The Evidence Portal

Second Step Early Learning (SSEL)

About the program

SSEL is a program designed to facilitate the development of social emotional competence and self-regulation, in order to improve school readiness.

SSEL uniquely integrates activities and instruction in emotion recognition, empathy, and social problem solving with self-regulation techniques such as self-talk and learning to calm down. SSEL also contains daily ‘Brain Builder’ games that require starting and stopping activities based on various oral or visual cues. The program schedule is a combination of weekly theme curriculum topics, ongoing teacher reinforcement, the Brain Builder games, and information for parents for reinforcement at home.

The objectives of the SSEL program for children are to:

  • Increase short-term/proximal self-regulation and social/emotional competence
  • Reduce aggression
  • Improve peer relations
  • Improve on-task and classroom behaviour

Achievement of SSEL objectives is anticipated to contribute to distal/long-term outcomes including improved school readiness, academic success, and engagement in learning. SSEL is not designed as a substitute for literacy, maths or science activities. Rather, it addresses the underlying social and cognitive processes necessary for successful learning, and overall behavioural and academic success.

Who does it work for?

The program targets children aged 4 to 5 years. It can also be used in mixed age classrooms with children aged 3 to 5 years.

A classroom randomised control efficacy trial of the SSEL curriculum was conducted in the USA, in preschools with low-income children (Upshur et al. 2019). The study investigated the primary impact of the program on executive functioning skill development, social-emotional skill development, and potential secondary impact on pre-academic skills and classroom quality.

A total of 770 children participated. The children’s average age was 53.0 months, and they were evenly divided by sex. The sample was diverse, with about one quarter of the children with African American heritage, about two-fifths Anglo American, and two-fifths Hispanic American. A total of 187 teachers in both the intervention and control conditions participated in the study over 4 years. They were mostly female (only three were male); 78% were Anglo American, 14% Hispanic American, and 6% African American. Teachers’ average age was 37 years, mean preschool experience was 13 years, and the majority of teachers (55%) had a college degree or higher, with another 32% having an associate degree, and 13% having only a high school diploma.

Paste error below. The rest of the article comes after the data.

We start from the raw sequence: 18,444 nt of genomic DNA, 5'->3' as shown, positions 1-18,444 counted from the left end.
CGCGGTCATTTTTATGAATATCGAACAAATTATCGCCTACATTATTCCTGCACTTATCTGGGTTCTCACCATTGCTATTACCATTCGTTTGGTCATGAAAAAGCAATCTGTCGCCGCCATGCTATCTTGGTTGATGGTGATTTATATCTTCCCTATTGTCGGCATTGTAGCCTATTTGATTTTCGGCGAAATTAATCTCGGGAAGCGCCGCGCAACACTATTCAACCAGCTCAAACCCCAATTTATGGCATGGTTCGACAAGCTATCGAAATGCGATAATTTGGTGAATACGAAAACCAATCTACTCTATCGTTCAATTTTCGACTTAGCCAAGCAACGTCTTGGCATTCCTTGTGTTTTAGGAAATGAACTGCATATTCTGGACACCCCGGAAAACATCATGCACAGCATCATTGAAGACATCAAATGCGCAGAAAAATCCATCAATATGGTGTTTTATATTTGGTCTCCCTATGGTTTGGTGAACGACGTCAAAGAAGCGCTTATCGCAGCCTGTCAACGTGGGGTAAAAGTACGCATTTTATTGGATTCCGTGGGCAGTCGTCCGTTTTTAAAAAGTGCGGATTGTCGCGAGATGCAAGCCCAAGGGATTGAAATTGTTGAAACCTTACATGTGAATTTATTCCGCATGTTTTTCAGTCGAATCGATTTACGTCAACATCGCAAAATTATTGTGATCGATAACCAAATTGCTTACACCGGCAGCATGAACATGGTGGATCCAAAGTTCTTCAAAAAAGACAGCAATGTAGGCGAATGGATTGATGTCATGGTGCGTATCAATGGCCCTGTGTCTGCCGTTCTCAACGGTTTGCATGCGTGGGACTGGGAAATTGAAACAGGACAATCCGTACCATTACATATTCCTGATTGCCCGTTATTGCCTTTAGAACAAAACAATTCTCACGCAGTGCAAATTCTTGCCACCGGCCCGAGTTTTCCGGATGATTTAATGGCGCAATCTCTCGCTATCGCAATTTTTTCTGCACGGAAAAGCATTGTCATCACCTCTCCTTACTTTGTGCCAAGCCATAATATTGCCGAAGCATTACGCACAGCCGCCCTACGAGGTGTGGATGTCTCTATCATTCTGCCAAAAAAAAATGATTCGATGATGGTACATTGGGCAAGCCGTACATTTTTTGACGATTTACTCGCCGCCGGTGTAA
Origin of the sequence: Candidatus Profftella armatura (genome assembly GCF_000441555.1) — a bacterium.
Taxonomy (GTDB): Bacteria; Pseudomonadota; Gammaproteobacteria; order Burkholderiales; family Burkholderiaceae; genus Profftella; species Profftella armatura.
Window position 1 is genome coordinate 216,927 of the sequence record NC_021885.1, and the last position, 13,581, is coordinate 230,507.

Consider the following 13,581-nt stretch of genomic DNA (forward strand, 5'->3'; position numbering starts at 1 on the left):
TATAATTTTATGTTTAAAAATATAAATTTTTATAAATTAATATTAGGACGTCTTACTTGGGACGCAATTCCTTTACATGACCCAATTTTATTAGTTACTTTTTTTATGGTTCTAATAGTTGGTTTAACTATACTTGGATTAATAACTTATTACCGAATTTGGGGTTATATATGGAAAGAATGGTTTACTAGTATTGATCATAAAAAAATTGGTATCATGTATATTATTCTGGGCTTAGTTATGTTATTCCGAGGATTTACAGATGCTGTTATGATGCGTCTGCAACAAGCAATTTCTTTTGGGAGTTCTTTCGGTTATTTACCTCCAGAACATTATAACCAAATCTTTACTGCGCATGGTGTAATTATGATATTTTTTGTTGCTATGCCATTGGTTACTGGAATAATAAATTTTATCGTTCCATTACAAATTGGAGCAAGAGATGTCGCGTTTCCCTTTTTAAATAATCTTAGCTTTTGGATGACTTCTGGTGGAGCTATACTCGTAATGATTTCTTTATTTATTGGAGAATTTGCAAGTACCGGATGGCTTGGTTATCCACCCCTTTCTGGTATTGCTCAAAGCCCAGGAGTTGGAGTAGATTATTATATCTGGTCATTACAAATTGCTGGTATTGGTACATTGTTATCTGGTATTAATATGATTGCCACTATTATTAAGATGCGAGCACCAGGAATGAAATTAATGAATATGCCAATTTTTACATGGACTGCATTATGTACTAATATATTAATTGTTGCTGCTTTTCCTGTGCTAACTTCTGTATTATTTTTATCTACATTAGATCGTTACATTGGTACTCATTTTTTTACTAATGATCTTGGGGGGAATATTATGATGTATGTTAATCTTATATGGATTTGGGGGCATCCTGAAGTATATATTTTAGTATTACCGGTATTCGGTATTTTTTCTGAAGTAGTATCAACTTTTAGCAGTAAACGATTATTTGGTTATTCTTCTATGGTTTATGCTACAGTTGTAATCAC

The study randomly assigned 67 classrooms across 13 sites into the SSEL intervention group or the control usual curricula group. Six sites had HeadStart programs and seven had community preschool programs that enrolled a large proportion of low-income and at-risk children. Both types of preschools participated in each cohort. The study took place over two years.

The review did not identify any evidence that the program has been evaluated in Australia or with First Nations communities.

What outcomes does it contribute to?

SSEL promotes self-regulatory processes in the classroom that will support both individual and group learning. Activities are directed at developing specific academic skills that will improve preschool education and school readiness.

Positive outcomes:

Executive functioning skill development: There was a significant increase on the head-toes-knees-shoulders  and the backward digit span tasks  in the intervention group. SSEL successfully impacted attention, working memory, inhibition, and on-task behaviour that promote academic learning consistent with the SSEL logic model.

No effect:

Social-emotional skill development: There were no differences between the intervention and control groups on the emotion matching task (EMT) or the challenging situation task (CST).

Pre-numeracy skills, Pre-literacy skills, Language development: There were no significant differences between the intervention and control groups on preacademic maths, reading or oral language skills, as measured by the Woodcock-Johnson Tests of Achievement scales.

Negative outcomes:


Is the program effective?

Overall, the program had a mixed effect on client outcomes.

How strong is the evidence?

Mixed research evidence (with no adverse effects):